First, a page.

Should mainstream, everyday investors buy Facebook in the aftermarket? The answer, of course, is it depends (isn’t that always the answer?). In this case, what truly matters are your expectations and risk tolerance. But if you think small investors can “get in early” and make a quick mint, you’ll want to think twice.
That’s bound to happen for a select few, including Facebook employees and those with Morgan Stanley and Goldman Sachs connections. After all, this is on track to be the biggest tech IPO ever. In the end only an estimated 20 percent of the shares will be left for the general public, and traders will scramble for much of that. So where does that leave the small investors?
Many experts — and I am not one of them — think this means if we want a piece of Facebook we’ll probably pay a higher price for it and expect to buy and hold before turning a profit.
Some chief concerns I’ve read from analysts: Can Facebook create an extremely profitable advertising niche? What about competition from Google? Will Facebook lose fans because of privacy issues? How will it expand and engage users even more deeply? Only you know how comfortable you are with the possible answers.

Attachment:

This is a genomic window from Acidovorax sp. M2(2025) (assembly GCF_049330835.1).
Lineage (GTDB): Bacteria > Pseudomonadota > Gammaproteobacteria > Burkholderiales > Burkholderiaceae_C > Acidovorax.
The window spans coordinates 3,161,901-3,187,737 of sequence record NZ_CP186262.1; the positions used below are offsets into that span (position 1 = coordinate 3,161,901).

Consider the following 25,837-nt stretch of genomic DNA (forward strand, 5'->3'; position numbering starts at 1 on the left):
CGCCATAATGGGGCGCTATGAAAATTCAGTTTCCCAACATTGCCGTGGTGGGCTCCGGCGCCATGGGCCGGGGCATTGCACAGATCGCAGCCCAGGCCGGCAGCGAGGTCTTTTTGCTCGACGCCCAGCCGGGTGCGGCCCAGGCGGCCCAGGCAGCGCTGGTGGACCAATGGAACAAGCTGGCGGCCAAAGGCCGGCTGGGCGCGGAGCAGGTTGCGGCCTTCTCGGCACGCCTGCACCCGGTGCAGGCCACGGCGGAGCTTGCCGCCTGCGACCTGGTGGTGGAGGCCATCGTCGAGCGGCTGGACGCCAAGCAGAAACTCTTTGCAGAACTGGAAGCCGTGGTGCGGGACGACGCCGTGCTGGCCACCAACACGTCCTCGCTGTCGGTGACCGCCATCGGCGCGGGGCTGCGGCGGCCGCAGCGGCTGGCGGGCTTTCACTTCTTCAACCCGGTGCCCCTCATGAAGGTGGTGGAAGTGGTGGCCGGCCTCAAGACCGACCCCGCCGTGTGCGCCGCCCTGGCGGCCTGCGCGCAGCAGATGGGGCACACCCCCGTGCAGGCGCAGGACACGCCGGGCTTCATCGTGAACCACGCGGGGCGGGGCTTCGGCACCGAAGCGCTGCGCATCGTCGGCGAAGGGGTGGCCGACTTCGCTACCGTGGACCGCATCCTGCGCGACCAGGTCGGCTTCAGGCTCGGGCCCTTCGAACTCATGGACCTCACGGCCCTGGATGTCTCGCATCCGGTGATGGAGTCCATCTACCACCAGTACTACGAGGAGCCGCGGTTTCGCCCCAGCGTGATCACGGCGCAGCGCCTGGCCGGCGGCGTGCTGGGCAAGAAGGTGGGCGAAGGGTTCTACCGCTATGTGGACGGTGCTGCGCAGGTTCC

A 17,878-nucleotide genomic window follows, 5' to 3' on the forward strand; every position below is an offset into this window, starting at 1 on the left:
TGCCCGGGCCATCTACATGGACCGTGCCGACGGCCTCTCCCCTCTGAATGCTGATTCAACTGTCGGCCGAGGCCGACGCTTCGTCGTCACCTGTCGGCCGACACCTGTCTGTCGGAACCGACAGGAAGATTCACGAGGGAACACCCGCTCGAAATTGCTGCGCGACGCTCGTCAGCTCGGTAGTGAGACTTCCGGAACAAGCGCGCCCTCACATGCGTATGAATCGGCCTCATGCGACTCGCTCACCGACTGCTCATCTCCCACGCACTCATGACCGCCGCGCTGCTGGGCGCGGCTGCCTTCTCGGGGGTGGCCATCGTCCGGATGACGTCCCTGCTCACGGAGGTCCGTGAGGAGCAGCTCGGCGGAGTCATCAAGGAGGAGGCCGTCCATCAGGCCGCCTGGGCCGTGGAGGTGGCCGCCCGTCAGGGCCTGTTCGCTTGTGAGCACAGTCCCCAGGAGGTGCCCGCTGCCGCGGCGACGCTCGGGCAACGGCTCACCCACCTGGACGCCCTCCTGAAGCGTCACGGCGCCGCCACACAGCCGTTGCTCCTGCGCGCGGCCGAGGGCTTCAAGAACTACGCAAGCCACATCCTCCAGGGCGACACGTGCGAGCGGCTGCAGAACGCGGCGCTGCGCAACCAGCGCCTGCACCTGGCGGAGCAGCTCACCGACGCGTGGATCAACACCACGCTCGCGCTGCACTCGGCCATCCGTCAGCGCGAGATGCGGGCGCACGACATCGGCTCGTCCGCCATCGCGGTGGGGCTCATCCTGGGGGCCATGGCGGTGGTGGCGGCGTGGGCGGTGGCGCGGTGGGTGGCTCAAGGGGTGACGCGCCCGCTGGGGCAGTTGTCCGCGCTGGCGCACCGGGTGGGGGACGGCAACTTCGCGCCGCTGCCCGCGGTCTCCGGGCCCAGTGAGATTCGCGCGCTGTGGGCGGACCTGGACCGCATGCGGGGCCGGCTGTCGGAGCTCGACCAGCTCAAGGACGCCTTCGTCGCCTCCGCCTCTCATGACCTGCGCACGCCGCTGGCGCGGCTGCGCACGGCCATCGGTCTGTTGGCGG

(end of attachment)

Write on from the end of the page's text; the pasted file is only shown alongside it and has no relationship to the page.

Keep in mind this is all a few months off since the company just filed IPO paperwork within the last week. So what does the buildup mean for the public? Forbes expects demand for Facebook stock to be 400 times the supply.
We did a great interview with our partners at CBS Moneywatch about reasons why they say “Facebook IPO shouldn’t excite you.”
And here’s one good article from Forbes: forbes.com in which the writer talks about “backing the truck up” and buying as much Facebook stock as possible,
And another that may help from Fortune/CNN: finance.fortune.cnn.com
Right now, the general advice seems to be, wait a few days after the stock opens, until the feeding frenzy calms. Also, that mutual fund in your retirement portfolio might soon include Facebook, as well. Many fund managers will jump on this stock.
As with all investing, we each have to make a judgment call that could pay off — or have us paying. Investing is always a risk. Expect much more info on Facebook this Spring, as company executives make the rounds to rally investors. Will you be one of them?
About The Blogger
– In her Brooke’s Bargains blog Brooke Wagner writes about finding bargains and saving money for her family. She calls it one of her favorite hobbies. Blog entries cover everything from the latest steals, deals, and freebies to cheap family activities, saving for college, and what to buy right now.